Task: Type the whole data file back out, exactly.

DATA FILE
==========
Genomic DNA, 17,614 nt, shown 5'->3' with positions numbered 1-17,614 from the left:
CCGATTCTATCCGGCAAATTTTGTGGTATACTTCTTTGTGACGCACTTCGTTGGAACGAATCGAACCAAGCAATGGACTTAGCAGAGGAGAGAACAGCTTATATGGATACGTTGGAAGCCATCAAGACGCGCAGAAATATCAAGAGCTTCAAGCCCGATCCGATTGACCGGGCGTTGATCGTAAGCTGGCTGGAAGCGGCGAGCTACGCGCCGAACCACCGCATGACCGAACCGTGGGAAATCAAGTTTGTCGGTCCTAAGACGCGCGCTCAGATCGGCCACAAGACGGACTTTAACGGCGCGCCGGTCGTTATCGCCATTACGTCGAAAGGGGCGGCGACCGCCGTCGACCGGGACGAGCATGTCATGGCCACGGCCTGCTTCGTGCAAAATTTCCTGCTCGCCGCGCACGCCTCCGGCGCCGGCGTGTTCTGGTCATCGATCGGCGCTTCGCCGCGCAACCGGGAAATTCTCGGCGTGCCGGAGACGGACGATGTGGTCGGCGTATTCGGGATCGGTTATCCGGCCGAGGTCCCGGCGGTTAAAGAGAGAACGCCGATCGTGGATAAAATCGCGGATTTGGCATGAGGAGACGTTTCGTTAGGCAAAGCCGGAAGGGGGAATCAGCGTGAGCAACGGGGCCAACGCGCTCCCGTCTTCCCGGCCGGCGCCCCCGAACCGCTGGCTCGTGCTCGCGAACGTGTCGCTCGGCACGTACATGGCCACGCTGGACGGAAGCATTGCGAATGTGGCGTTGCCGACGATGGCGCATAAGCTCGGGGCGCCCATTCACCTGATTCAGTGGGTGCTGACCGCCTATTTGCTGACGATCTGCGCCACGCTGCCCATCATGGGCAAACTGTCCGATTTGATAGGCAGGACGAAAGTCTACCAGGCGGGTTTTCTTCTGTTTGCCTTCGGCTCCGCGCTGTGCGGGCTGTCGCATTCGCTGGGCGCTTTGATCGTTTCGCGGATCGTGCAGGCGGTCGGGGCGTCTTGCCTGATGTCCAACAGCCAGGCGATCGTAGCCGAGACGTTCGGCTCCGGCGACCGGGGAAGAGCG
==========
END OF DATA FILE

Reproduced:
Genomic DNA, 17,614 nt, shown 5'->3' with positions numbered 1-17,614 from the left:
CCGATTCTATCCGGCAAATTTTGTGGTATACTTCTTTGTGACGCACTTCGTTGGAACGAATCGAACCAAGCAATGGACTTAGCAGAGGAGAGAACAGCTTATATGGATACGTTGGAAGCCATCAAGACGCGCAGAAATATCAAGAGCTTCAAGCCCGATCCGATTGACCGGGCGTTGATCGTAAGCTGGCTGGAAGCGGCGAGCTACGCGCCGAACCACCGCATGACCGAACCGTGGGAAATCAAGTTTGTCGGTCCTAAGACGCGCGCTCAGATCGGCCACAAGACGGACTTTAACGGCGCGCCGGTCGTTATCGCCATTACGTCGAAAGGGGCGGCGACCGCCGTCGACCGGGACGAGCATGTCATGGCCACGGCCTGCTTCGTGCAAAATTTCCTGCTCGCCGCGCACGCCTCCGGCGCCGGCGTGTTCTGGTCATCGATCGGCGCTTCGCCGCGCAACCGGGAAATTCTCGGCGTGCCGGAGACGGACGATGTGGTCGGCGTATTCGGGATCGGTTATCCGGCCGAGGTCCCGGCGGTTAAAGAGAGAACGCCGATCGTGGATAAAATCGCGGATTTGGCATGAGGAGACGTTTCGTTAGGCAAAGCCGGAAGGGGGAATCAGCGTGAGCAACGGGGCCAACGCGCTCCCGTCTTCCCGGCCGGCGCCCCCGAACCGCTGGCTCGTGCTCGCGAACGTGTCGCTCGGCACGTACATGGCCACGCTGGACGGAAGCATTGCGAATGTGGCGTTGCCGACGATGGCGCATAAGCTCGGGGCGCCCATTCACCTGATTCAGTGGGTGCTGACCGCCTATTTGCTGACGATCTGCGCCACGCTGCCCATCATGGGCAAACTGTCCGATTTGATAGGCAGGACGAAAGTCTACCAGGCGGGTTTTCTTCTGTTTGCCTTCGGCTCCGCGCTGTGCGGGCTGTCGCATTCGCTGGGCGCTTTGATCGTTTCGCGGATCGTGCAGGCGGTCGGGGCGTCTTGCCTGATGTCCAACAGCCAGGCGATCGTAGCCGAGACGTTCGGCTCCGGCGACCGGGGAAGAGCG